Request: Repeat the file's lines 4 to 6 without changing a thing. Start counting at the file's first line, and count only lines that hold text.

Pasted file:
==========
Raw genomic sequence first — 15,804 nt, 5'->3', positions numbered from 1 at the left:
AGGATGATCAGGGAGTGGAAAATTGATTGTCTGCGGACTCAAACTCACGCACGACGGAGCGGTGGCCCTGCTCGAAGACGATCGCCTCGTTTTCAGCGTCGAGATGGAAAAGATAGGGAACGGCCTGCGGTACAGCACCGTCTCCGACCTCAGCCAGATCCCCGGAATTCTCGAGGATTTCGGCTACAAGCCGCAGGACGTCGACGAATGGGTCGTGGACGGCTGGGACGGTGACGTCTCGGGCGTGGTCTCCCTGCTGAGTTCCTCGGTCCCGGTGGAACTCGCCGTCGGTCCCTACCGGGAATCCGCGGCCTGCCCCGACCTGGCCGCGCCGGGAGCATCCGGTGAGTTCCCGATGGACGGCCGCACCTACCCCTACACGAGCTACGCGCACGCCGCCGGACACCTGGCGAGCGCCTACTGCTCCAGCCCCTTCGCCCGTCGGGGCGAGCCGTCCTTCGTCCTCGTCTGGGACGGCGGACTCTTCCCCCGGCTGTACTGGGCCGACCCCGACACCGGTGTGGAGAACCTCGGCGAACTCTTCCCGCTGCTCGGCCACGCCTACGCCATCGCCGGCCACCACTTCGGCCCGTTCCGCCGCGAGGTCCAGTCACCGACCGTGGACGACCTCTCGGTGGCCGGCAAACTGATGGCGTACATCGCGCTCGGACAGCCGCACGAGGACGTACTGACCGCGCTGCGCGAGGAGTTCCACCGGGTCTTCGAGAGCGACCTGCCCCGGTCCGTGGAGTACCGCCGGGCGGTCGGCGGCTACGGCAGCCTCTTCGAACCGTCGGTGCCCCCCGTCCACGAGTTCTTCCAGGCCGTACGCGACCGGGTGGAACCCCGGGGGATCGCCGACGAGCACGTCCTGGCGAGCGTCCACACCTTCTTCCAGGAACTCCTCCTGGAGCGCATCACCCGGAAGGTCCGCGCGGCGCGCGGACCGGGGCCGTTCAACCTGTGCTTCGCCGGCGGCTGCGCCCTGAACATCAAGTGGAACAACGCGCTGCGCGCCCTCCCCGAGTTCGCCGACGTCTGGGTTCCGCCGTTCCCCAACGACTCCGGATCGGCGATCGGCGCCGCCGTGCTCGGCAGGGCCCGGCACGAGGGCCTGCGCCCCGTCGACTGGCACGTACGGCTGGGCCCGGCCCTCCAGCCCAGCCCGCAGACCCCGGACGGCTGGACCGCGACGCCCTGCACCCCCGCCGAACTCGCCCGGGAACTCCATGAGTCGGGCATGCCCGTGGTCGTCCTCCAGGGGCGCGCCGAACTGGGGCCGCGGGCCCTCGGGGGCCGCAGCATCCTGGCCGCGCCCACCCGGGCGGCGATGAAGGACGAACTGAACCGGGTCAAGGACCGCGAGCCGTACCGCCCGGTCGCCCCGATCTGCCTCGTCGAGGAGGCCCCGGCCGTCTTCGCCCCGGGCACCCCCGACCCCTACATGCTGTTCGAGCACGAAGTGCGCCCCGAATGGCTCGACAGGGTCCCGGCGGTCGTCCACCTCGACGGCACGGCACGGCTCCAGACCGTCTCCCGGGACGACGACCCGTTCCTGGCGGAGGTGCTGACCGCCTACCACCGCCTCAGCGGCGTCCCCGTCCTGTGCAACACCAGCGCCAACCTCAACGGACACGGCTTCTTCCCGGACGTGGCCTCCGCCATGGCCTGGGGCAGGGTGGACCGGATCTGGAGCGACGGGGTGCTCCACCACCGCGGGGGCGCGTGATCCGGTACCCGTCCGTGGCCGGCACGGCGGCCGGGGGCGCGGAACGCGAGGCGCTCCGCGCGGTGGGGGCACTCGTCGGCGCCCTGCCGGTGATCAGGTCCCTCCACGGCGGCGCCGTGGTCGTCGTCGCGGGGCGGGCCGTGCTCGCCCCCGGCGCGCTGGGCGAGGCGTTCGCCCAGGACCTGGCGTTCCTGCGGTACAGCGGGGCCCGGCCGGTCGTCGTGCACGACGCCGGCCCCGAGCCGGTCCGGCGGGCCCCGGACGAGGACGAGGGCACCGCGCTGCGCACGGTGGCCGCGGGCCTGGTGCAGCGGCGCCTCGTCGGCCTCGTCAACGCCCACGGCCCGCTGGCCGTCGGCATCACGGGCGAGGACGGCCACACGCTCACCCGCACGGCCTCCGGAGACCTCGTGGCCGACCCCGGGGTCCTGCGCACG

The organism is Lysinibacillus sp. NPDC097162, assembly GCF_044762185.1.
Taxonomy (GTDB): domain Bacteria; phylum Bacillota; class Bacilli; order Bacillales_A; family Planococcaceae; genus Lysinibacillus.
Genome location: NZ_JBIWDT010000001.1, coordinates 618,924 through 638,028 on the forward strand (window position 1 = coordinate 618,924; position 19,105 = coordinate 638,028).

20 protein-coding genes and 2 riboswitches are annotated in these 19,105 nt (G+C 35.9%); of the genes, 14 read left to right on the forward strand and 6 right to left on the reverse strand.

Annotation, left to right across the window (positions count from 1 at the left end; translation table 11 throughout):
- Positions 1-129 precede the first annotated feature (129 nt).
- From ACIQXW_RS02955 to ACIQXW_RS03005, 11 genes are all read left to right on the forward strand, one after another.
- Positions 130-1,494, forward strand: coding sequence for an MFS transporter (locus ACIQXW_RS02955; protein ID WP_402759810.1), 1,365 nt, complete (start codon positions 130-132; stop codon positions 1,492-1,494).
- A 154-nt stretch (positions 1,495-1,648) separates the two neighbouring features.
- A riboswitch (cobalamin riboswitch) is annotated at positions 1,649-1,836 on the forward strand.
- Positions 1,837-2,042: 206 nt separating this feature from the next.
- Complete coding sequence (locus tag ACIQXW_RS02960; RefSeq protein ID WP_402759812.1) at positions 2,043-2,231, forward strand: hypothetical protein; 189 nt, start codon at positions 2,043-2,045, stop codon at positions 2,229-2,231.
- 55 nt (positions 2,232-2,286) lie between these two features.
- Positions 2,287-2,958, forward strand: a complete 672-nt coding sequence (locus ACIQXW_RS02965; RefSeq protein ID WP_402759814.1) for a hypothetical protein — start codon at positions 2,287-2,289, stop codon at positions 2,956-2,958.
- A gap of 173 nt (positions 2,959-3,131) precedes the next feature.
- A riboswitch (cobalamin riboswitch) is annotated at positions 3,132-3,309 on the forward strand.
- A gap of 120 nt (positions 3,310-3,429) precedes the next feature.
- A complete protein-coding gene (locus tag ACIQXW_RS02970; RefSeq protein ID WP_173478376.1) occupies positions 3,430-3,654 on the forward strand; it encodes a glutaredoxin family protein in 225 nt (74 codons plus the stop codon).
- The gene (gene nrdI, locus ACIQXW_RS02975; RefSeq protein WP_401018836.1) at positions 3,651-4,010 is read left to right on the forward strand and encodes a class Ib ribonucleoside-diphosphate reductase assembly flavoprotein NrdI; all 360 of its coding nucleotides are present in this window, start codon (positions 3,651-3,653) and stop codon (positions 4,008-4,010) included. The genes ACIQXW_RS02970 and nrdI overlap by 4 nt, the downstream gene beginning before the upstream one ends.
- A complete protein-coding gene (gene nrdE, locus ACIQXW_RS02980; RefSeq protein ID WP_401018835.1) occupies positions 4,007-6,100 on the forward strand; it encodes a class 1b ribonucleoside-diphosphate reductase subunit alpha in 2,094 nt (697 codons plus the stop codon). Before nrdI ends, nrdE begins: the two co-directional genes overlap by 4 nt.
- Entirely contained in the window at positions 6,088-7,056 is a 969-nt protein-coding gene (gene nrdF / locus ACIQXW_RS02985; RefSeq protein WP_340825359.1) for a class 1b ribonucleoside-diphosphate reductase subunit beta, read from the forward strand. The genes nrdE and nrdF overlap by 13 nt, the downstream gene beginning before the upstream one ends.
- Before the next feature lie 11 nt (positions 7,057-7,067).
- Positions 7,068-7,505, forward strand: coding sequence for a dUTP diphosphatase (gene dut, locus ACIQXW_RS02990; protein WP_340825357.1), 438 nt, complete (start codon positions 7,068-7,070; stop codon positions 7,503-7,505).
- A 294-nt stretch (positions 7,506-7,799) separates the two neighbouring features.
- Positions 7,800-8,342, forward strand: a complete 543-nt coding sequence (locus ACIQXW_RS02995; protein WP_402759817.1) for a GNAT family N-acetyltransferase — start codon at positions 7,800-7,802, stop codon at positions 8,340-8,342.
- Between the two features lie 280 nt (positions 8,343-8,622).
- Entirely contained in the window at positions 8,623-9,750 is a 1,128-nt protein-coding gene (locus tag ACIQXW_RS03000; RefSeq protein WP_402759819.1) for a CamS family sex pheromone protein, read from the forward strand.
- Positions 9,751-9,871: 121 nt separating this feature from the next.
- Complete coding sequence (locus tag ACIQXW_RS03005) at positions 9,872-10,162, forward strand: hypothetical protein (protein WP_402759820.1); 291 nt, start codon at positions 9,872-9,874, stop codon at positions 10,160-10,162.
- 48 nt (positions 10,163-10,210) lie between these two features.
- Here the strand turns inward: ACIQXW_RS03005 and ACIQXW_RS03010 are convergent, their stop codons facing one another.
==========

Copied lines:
Taxonomy (GTDB): domain Bacteria; phylum Bacillota; class Bacilli; order Bacillales_A; family Planococcaceae; genus Lysinibacillus.
Genome location: NZ_JBIWDT010000001.1, coordinates 618,924 through 638,028 on the forward strand (window position 1 = coordinate 618,924; position 19,105 = coordinate 638,028).

20 protein-coding genes and 2 riboswitches are annotated in these 19,105 nt (G+C 35.9%); of the genes, 14 read left to right on the forward strand and 6 right to left on the reverse strand.